Baxter’s ‘mere Christianity’ was not a lowest common denominator form of religion – the charge often made against ecumenical endeavours, implying that doctrines are being watered down for the sake of expediency and the struggle for survival. His convictions were too strong for such an approach. But he also believed passionately in the mission of the national church to all the people of the land. He had worked devotedly as a pastor among the poor of Kidderminster (where he is still honoured) and knew their need of the gospel. No doubt he also knew how easily our divisions can become stumbling blocks.

He too is more widely read in the USA than in this country, because some   Christians in that religiously-polarised land use his works to fuel controversy and to back up a particular approach to church organisation – which is against the essential spirit of his life. High – perhaps impossibly high – hopes surround the new President, and we shall watch with interest to see how social and religious issues are handled, now that they have finally broken with the ‘axis of evil’ model.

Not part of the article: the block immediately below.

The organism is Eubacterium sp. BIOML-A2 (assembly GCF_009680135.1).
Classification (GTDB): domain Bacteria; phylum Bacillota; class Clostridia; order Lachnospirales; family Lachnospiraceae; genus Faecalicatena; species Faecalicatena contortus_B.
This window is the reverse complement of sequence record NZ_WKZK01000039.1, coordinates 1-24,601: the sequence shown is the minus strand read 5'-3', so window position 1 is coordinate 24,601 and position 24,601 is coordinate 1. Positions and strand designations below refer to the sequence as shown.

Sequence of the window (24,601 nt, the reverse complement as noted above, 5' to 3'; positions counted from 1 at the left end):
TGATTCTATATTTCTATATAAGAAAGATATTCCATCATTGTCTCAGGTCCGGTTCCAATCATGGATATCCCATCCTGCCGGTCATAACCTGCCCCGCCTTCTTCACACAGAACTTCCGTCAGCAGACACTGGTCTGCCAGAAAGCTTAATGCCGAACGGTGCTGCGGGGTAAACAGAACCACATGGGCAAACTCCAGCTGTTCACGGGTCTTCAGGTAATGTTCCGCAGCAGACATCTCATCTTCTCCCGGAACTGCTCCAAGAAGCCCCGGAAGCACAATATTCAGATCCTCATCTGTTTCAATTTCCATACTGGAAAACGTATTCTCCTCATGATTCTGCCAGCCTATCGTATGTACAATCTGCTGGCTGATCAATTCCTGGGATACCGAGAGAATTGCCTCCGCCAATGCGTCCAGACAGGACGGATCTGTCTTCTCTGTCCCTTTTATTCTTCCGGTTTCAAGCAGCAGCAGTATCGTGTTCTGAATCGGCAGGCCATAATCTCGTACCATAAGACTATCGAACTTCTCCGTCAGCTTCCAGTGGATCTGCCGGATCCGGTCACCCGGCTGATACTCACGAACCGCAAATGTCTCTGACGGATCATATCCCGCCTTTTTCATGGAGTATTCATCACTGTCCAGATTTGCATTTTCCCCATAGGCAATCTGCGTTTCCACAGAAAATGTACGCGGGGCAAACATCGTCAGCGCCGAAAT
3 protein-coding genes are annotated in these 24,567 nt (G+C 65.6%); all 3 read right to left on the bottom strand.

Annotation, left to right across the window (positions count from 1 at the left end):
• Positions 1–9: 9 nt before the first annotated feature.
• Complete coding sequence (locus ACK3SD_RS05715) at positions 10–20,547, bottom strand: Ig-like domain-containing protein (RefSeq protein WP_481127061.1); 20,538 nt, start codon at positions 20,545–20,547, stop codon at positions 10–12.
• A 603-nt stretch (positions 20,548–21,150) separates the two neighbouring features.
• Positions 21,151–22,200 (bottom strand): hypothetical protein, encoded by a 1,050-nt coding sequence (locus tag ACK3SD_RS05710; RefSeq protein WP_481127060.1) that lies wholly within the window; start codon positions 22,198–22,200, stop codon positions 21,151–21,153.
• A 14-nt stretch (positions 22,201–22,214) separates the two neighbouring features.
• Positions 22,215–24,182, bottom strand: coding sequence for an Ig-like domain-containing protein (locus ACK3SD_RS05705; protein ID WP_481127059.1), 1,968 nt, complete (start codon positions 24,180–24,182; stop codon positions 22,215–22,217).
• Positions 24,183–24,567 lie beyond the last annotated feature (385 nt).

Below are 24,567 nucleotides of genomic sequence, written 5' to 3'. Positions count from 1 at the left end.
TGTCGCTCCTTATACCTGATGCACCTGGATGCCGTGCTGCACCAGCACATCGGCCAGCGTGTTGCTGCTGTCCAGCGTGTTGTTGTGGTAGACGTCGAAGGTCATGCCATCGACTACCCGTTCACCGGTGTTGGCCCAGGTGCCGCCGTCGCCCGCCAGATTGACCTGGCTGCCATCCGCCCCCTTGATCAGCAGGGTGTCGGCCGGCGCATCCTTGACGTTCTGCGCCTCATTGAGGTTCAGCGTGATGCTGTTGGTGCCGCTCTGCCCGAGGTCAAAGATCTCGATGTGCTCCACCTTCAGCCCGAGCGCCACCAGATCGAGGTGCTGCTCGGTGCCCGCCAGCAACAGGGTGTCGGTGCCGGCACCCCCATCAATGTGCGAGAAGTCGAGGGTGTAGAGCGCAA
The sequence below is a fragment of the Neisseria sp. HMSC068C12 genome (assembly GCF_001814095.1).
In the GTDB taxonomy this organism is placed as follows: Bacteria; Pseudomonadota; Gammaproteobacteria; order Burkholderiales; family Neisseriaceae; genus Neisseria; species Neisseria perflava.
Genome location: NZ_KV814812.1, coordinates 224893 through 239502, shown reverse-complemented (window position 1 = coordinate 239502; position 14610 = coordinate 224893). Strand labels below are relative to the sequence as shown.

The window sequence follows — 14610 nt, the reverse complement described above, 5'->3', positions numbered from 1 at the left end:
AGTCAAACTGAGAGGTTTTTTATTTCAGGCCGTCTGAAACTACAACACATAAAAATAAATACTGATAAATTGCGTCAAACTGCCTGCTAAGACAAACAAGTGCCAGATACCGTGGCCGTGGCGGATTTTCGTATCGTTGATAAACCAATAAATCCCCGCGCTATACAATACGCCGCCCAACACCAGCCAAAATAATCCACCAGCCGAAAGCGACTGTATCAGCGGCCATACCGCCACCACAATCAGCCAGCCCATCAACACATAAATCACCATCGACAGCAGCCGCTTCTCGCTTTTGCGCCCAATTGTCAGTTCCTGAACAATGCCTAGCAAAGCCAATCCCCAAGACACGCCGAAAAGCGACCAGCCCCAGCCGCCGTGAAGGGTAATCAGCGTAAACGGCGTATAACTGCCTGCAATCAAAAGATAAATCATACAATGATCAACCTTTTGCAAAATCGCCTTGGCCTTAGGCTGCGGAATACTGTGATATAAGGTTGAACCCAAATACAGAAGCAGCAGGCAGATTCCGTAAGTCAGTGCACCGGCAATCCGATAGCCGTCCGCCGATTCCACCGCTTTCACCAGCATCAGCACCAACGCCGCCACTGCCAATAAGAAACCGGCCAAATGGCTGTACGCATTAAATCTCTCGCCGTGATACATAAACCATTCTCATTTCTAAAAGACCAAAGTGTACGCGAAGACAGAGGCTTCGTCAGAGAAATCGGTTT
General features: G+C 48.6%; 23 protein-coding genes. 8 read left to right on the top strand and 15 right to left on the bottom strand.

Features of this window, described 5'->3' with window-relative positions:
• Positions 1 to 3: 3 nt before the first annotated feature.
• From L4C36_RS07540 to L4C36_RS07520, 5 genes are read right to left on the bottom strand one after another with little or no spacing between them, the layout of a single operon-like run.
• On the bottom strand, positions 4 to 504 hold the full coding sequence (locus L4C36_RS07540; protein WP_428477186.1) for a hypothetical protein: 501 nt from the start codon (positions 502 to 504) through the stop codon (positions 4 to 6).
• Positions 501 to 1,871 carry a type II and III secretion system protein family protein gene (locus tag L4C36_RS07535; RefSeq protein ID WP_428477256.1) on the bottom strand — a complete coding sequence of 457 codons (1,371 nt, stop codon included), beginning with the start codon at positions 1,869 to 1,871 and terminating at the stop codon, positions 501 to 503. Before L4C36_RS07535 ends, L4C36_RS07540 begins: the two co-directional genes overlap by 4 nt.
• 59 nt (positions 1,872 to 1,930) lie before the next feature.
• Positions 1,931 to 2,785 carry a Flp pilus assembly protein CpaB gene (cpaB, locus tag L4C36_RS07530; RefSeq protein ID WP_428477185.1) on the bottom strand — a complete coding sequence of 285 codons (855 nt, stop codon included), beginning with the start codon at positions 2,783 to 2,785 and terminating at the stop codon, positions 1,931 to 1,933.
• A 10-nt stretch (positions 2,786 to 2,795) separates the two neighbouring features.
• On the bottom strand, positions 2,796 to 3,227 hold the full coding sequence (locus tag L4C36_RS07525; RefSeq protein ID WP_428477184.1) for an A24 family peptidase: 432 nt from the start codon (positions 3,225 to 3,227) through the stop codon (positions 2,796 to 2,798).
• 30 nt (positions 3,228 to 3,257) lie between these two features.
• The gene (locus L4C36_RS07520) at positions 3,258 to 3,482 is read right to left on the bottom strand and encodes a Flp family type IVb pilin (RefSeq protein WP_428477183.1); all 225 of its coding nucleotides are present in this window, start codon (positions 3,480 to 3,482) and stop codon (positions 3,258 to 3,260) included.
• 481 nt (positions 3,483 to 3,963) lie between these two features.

As Lent approaches, we need to re-group ourselves around the basics of faith. Let us strive to become ‘mere Christians’, focussed on the essential challenges of Jesus, before it is too late. One of Richard Baxter’s prayers begins with the words
  Keep us, O Lord, while we tarry on this earth, in a serious seeking after you,
  and in an affectionate walking with you, every day of our lives….
These are words that we should take with us into the coming weeks, when faith will be put to the test.

Parish snippets